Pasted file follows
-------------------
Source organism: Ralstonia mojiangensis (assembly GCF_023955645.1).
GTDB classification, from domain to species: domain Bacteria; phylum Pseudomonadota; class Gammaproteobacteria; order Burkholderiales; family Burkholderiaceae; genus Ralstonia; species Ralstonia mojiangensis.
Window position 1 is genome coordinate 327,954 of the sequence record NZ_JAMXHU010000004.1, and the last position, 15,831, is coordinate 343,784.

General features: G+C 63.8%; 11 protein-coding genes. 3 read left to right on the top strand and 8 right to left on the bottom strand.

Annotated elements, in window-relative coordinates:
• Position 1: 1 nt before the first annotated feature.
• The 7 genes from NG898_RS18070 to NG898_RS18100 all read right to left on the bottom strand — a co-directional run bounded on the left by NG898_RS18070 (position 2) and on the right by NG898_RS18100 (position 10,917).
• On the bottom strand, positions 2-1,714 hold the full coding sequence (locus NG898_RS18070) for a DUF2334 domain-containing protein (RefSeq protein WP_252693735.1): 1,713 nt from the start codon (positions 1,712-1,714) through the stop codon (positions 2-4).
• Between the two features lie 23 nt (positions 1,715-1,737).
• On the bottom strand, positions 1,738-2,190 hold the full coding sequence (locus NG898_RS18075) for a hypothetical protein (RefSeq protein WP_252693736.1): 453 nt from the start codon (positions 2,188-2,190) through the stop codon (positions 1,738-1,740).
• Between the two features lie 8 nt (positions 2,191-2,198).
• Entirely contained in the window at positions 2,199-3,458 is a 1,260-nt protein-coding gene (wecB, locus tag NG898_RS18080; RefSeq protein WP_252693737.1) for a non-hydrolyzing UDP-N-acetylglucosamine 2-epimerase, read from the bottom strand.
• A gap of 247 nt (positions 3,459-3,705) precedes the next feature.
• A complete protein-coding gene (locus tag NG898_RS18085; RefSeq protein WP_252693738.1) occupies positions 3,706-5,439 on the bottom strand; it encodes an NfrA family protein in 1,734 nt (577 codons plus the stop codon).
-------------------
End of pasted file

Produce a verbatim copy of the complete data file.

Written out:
Source organism: Ralstonia mojiangensis (assembly GCF_023955645.1).
GTDB classification, from domain to species: domain Bacteria; phylum Pseudomonadota; class Gammaproteobacteria; order Burkholderiales; family Burkholderiaceae; genus Ralstonia; species Ralstonia mojiangensis.
Window position 1 is genome coordinate 327,954 of the sequence record NZ_JAMXHU010000004.1, and the last position, 15,831, is coordinate 343,784.

General features: G+C 63.8%; 11 protein-coding genes. 3 read left to right on the top strand and 8 right to left on the bottom strand.

Annotated elements, in window-relative coordinates:
• Position 1: 1 nt before the first annotated feature.
• The 7 genes from NG898_RS18070 to NG898_RS18100 all read right to left on the bottom strand — a co-directional run bounded on the left by NG898_RS18070 (position 2) and on the right by NG898_RS18100 (position 10,917).
• On the bottom strand, positions 2-1,714 hold the full coding sequence (locus NG898_RS18070) for a DUF2334 domain-containing protein (RefSeq protein WP_252693735.1): 1,713 nt from the start codon (positions 1,712-1,714) through the stop codon (positions 2-4).
• Between the two features lie 23 nt (positions 1,715-1,737).
• On the bottom strand, positions 1,738-2,190 hold the full coding sequence (locus NG898_RS18075) for a hypothetical protein (RefSeq protein WP_252693736.1): 453 nt from the start codon (positions 2,188-2,190) through the stop codon (positions 1,738-1,740).
• Between the two features lie 8 nt (positions 2,191-2,198).
• Entirely contained in the window at positions 2,199-3,458 is a 1,260-nt protein-coding gene (wecB, locus tag NG898_RS18080; RefSeq protein WP_252693737.1) for a non-hydrolyzing UDP-N-acetylglucosamine 2-epimerase, read from the bottom strand.
• A gap of 247 nt (positions 3,459-3,705) precedes the next feature.
• A complete protein-coding gene (locus tag NG898_RS18085; RefSeq protein WP_252693738.1) occupies positions 3,706-5,439 on the bottom strand; it encodes an NfrA family protein in 1,734 nt (577 codons plus the stop codon).